Three tough customers if there ever were any. But if we pulled it off contractually with Russell Wilson three years ago, pretty sure we can do it again.
What I won’t go into today: trade scenarios and extended holdout scenarios. Did you not even read the headline? We’re aiming for exceeds-Mick-Jagger levels of satisfaction. Think two Snickers bars, not just one.
Earl Thomas is worth a lot of money. He’s one of the three best safeties in the game.
Earl Thomas wants a lot of money. He’s, well, aware that he’s good. It wouldn’t be very Earl Thomas of him to give us false modesty, or to deceive himself as to his abilities. He’s a Hall of Fame level safety. We know it, he knows it. It is known.
Earl Thomas wants to be here. Yes, in Seattle. Yes, in a Seahawks uniform. You want him to be here. AND: the Seahawks want him to be here. Just not at any price. So what if I say there’s a deal to be made that satisfies everyone?
Eric Berry is the highest-paid safety in the NFL. He’s in the second year of a 6/78 contract that pays him (math!) $13 million annually. But Berry’s deal is misleading, like many other contracts before and since. After the 2018 season, only $2.95 million of his salary is guaranteed. You read that right. Less than three million secure after this coming season. He’s not protected long-term; the contract is made to look much more attractive than it really is.
You can do the same dance with Earl. You can craft a win-win-win situation out of a holdout that looks like a lose-lose-lose situation. Only you can bump up the years, inflate the average annual value (AAV), backload it, and still give him more than Berry in two ways: in real security and in real immediate dollars. You can do right by him and by the team.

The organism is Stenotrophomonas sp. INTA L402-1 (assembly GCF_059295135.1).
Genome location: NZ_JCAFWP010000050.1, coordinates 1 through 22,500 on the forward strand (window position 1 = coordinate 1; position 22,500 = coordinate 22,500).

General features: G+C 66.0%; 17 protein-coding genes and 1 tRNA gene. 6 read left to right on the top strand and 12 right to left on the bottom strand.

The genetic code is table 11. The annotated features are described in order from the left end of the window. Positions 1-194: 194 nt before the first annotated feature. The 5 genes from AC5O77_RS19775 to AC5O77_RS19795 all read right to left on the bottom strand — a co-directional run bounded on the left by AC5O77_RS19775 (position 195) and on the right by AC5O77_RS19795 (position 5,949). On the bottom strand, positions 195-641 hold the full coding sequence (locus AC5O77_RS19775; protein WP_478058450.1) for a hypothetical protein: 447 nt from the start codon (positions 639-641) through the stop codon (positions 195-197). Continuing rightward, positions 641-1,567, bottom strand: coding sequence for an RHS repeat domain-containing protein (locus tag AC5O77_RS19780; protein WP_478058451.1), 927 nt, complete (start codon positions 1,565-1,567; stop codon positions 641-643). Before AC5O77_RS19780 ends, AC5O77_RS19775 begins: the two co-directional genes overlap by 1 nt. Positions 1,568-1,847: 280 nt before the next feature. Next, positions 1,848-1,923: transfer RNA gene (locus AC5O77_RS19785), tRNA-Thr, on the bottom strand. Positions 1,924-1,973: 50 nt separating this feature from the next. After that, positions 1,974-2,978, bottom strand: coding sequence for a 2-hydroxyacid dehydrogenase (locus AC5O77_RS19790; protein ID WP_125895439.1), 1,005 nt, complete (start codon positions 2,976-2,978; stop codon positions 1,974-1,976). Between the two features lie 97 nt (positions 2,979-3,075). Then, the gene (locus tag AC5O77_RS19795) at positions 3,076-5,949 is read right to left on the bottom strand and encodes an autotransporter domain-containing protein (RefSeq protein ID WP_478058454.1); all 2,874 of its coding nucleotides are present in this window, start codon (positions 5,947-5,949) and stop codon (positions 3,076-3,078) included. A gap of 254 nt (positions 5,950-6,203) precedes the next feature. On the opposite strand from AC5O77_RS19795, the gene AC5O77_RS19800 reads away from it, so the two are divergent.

(Quick aside: if you think the top athletes don’t compare salary size, might as well stop reading now. However. Please don’t stop reading now. Our Little Pode That Can needs your eyeballs.)
The structure of an Earl extension could be done over four new years. Five is possible too, but four is a good starting point. A 4/56 with $29 million guaranteed sounds crazy a first glance, right? It’s more than Berry, it’s the most in the league by an entire annual million, plus more than half of it is guaranteed. It checks all the boxes for Earl. So why would the Seahawks agree to this?
Because they can make the structure work for them.
2018: no change, pay him the $10 million he’s under contract for
2019: $5 million base salary, $4 million prorated bonus. Cap hit: $9 million
2020: $9 million base, $4 million bonus, Cap hit: $13 million
2021: $12 million base, $4 million bonus. Cap hit: $16 million
2022: $14 million base, $4 million bonus. Cap hit: $18 million
In this fictional but realistic scenario, the last two years, the scary-looking ones, are not guaranteed. The signing bonus still takes a toll on the cap at the end, but the entire salary for 2021 and 2022 is easy to get out from. If the Seahawks want to bid adieu to Earl after 2020, they can do it with a paltry $8 million dead money charge. Which they might, since there are some dollars earmarked for Russell Wilson next decade. Some. And Earl will have 11 seasons of pro football on his body by then. That’s a lot of wear and tear, especially for someone who plays with this level of abandon:
In the meantime, though, the Seahawks would end up paying Thomas a bargain amount of $32 million for the next three seasons. I cannot stress strongly enough how good of a deal this would be for the Seattle front office. It doesn’t take up inordinate cap space, it still allows them to pursue extensions for Frank Clark and Bobby Wagner, it respects the idea that other positions are more valuable than safeties. I’M SORRY EARL THE TRUTH STINGS SOMETIMES BUT YOU KNEW THAT YOU BEAUTIFUL MAN
I also can not stress strongly enough how good of a deal this is for Earl, on the surface and in the details. $29 million guaranteed alleviates the real concerns he’s seen first-hand, as a front-row witness to the financial, physical or personal implosion of every other original LOB member’s career.
And, finally, it’s a great deal for the fans. For all the praise Pete Carroll has been heaping on Tedric Thompson at camp, T2 is no Earl Thomas. He might be a reasonably good safety someday, but the path to 12-3-1 includes an Area 29 alien patrolling the field.
For all the reasons outlined above, it seems inevitable to me that at this point, the Seahawks and Earl will hammer out an understanding and he’ll be in uniform for Week 1. That’s not a hot take, it’s just common sense. Which is sometimes a hot take. Welcome to the modern world.
P.S.: Reference: my good friends at overthecap dot com and specifically their safety salary page.